Rolls-Royce and Airbus are pressuring the UK Government to back a bailout of Virgin Atlantic, according to a report in the Financial Times this afternoon.
The transport secretary, Grant Shapps, has been told by both companies that Virgin Atlantic plays a key role both in their operations and in supporting their supply chain throughout the UK.
Virgin Atlantic recently ordered 14 A330-900neo aircraft, pictured below, with a list price of $4.1 billion.
The wings for these aircraft are designed and manufactured by Airbus in the UK. Rolls-Royce Trent 7000 engines will power the planes, and the value of the engines is likely to be around 1/3rd of the total order cost.
Heathrow Airport is also reported to have submitted a letter supporting the arline.
The newspaper reports that the airline has now officially requested a package of commercial loans and guarantees worth £500 million. The loans are to support day-to-day costs whilst the airline remains grounded. The guarantees are required to persuade Visa, Mastercard and American Express to release the money they are retaining to cover potential Section 75 claims if the airline folds.
Talks between the airline and the Government will start this week. The FT quotes a Government source as saying that both Virgin Atlantic and easyJet may be refused support, due to Sir Richard Branson’s historic sheltering of Virgin Group profits from UK tax due to his Necker Island domicile and easyJet’s recent payment of a £170m dividend. Loganair and Eastern are expected to receive Government funding unchallenged.
Whilst not highlighted by the FT, I should add that there are also questions being asked over the appointment of advisory firm EY who will effectively tell the Government what they should do. EY has audited British Airways and latterly IAG for over 30 years.
The FT article is behind a paywall but you can read it by clicking through to Google here and selecting the top result.
How to earn Virgin Points from UK credit cards (December 2023)
As a reminder, there are various ways of earning Virgin Points from UK credit cards. Many cards also have generous sign-up bonuses.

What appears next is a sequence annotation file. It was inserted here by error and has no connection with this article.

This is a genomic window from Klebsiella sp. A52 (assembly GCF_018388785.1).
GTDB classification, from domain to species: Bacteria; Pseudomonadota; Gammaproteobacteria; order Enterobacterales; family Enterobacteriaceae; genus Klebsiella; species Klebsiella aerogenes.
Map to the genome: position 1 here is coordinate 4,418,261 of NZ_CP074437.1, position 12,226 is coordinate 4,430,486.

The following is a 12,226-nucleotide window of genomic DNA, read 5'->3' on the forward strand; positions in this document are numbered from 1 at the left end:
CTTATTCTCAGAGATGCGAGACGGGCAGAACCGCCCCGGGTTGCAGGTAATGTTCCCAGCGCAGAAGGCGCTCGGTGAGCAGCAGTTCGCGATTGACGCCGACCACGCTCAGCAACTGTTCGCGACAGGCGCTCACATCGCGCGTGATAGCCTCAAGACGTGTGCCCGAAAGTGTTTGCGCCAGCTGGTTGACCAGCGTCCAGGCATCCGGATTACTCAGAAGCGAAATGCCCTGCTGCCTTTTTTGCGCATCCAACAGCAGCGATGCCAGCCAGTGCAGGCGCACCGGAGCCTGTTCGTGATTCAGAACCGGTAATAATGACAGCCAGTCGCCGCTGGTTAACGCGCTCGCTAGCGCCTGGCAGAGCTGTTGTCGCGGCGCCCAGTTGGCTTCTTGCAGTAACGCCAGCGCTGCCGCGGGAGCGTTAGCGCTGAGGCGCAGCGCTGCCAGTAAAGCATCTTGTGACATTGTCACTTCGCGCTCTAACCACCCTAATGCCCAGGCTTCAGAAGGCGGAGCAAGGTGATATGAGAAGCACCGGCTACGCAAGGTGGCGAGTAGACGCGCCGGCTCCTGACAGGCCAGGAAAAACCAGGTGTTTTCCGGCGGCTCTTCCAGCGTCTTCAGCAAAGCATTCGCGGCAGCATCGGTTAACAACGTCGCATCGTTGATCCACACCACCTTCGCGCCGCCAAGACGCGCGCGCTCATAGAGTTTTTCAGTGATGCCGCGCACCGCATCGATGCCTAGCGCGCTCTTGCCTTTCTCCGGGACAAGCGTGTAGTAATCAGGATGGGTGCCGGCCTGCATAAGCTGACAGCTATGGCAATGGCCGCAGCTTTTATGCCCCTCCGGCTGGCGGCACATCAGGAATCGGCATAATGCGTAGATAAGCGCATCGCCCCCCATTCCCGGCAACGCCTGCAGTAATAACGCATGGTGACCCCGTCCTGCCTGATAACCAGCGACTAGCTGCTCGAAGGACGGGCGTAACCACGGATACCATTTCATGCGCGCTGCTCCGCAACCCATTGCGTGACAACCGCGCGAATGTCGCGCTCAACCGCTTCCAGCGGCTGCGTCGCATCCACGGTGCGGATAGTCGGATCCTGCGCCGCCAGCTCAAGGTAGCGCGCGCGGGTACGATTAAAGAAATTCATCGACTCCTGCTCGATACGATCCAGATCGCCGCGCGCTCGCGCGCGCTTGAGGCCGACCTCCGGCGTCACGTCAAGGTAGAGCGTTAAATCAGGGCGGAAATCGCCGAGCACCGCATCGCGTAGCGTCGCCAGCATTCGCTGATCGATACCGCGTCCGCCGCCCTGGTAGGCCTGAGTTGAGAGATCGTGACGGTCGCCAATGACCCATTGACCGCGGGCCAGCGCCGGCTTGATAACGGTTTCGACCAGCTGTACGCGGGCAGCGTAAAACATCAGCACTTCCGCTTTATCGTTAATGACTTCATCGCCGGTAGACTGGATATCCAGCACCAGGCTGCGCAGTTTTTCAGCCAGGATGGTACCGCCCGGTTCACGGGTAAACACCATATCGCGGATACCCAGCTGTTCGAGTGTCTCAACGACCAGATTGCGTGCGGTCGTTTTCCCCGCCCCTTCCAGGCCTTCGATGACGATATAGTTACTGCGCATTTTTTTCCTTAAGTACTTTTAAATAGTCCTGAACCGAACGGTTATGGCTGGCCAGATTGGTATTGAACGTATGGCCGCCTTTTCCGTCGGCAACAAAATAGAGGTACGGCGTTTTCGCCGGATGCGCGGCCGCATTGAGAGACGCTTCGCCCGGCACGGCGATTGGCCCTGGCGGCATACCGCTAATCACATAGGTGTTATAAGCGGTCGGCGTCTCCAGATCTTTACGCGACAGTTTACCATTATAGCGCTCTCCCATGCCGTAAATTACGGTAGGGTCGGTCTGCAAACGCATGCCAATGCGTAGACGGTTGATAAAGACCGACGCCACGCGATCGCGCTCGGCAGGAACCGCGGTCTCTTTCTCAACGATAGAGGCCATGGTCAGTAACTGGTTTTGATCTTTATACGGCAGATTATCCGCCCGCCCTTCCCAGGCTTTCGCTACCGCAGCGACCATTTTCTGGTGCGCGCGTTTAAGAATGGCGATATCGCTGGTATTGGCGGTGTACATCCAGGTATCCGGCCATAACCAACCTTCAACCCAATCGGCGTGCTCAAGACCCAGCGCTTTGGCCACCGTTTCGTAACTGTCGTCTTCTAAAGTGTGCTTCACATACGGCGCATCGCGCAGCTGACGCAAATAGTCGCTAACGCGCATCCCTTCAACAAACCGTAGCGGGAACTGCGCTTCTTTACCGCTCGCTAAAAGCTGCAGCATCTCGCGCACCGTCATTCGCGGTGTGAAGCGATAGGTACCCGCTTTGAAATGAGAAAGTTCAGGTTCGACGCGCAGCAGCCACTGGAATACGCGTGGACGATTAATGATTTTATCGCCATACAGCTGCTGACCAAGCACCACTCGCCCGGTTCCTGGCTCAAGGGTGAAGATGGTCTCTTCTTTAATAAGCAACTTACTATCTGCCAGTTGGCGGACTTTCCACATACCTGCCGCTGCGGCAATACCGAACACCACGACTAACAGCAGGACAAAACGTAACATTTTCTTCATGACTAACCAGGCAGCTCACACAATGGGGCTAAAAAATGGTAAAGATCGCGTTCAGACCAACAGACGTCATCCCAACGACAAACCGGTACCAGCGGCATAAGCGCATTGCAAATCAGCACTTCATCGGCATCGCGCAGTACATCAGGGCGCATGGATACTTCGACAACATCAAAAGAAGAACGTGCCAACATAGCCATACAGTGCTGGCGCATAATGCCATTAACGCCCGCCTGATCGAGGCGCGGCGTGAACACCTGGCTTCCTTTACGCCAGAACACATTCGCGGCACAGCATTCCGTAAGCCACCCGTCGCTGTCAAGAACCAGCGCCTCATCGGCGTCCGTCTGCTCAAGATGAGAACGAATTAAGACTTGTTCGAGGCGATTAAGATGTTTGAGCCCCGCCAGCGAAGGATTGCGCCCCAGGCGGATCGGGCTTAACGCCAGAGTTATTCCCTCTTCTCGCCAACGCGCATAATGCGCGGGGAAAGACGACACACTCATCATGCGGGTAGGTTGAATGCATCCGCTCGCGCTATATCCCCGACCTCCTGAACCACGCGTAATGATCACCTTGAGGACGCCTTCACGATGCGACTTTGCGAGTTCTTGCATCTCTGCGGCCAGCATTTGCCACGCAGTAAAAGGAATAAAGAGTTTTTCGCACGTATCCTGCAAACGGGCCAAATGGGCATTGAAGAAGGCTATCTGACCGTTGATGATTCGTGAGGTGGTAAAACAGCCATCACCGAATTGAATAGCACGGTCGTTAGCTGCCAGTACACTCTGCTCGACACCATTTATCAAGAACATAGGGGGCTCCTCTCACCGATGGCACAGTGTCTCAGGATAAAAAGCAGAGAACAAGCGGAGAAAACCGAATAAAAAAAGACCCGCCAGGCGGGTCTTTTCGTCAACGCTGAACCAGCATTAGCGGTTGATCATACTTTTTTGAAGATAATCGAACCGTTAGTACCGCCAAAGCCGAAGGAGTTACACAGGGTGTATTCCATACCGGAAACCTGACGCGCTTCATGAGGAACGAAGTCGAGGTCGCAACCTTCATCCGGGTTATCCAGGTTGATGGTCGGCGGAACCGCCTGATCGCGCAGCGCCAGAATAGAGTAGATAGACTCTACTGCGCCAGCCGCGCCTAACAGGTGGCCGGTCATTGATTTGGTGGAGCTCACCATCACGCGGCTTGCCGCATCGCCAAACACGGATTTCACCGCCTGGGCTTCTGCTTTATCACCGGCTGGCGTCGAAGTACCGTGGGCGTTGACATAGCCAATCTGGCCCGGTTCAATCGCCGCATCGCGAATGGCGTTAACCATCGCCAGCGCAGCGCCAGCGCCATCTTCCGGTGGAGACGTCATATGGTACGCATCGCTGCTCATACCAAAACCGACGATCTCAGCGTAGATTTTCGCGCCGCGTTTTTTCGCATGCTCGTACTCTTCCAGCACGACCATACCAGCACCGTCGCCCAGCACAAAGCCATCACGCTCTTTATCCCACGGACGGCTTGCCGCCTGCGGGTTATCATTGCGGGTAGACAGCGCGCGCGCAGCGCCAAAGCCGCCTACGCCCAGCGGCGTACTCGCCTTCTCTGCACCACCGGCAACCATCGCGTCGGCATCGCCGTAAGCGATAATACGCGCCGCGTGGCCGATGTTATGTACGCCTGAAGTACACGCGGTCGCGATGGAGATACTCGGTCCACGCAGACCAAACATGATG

You can choose from two official Virgin Atlantic credit cards (apply here, the Reward+ card has a bonus of 15,000 Virgin Points):
You can also earn Virgin Points from various American Express cards – and these have sign-up bonuses too.
American Express Preferred Rewards Gold is FREE for a year and comes with 20,000 Membership Rewards points, which convert into 20,000 Virgin Points.
SPECIAL OFFER: Until 9th January 2024, you will receive 30,000 Membership Rewards points (convertible to 30,000 Avios) with American Express Preferred Rewards Gold. You receive 25,000 points if you spend £3,000 in three months and a further 5,000 points if you hold the card for 15 months. You can apply here.
The Platinum Card from American Express comes with 30,000 Membership Rewards points, which convert into 30,000 Virgin Points.
SPECIAL OFFER: Until 9th January 2024, you will receive a huge 100,000 Membership Rewards points (convertible to 100,000 Avios) with The Platinum Card. You receive 75,000 points if you spend £10,000 in six months and a further 25,000 points if you hold the card for 15 months. You can apply here.
Small business owners should consider the two American Express Business cards. Points convert at 1:1 into Virgin Points.
(Want to earn more Virgin Points? Click here to see our recent articles on Virgin Atlantic and Flying Club and click here for our home page with the latest news on earning and spending other airline and hotel points.)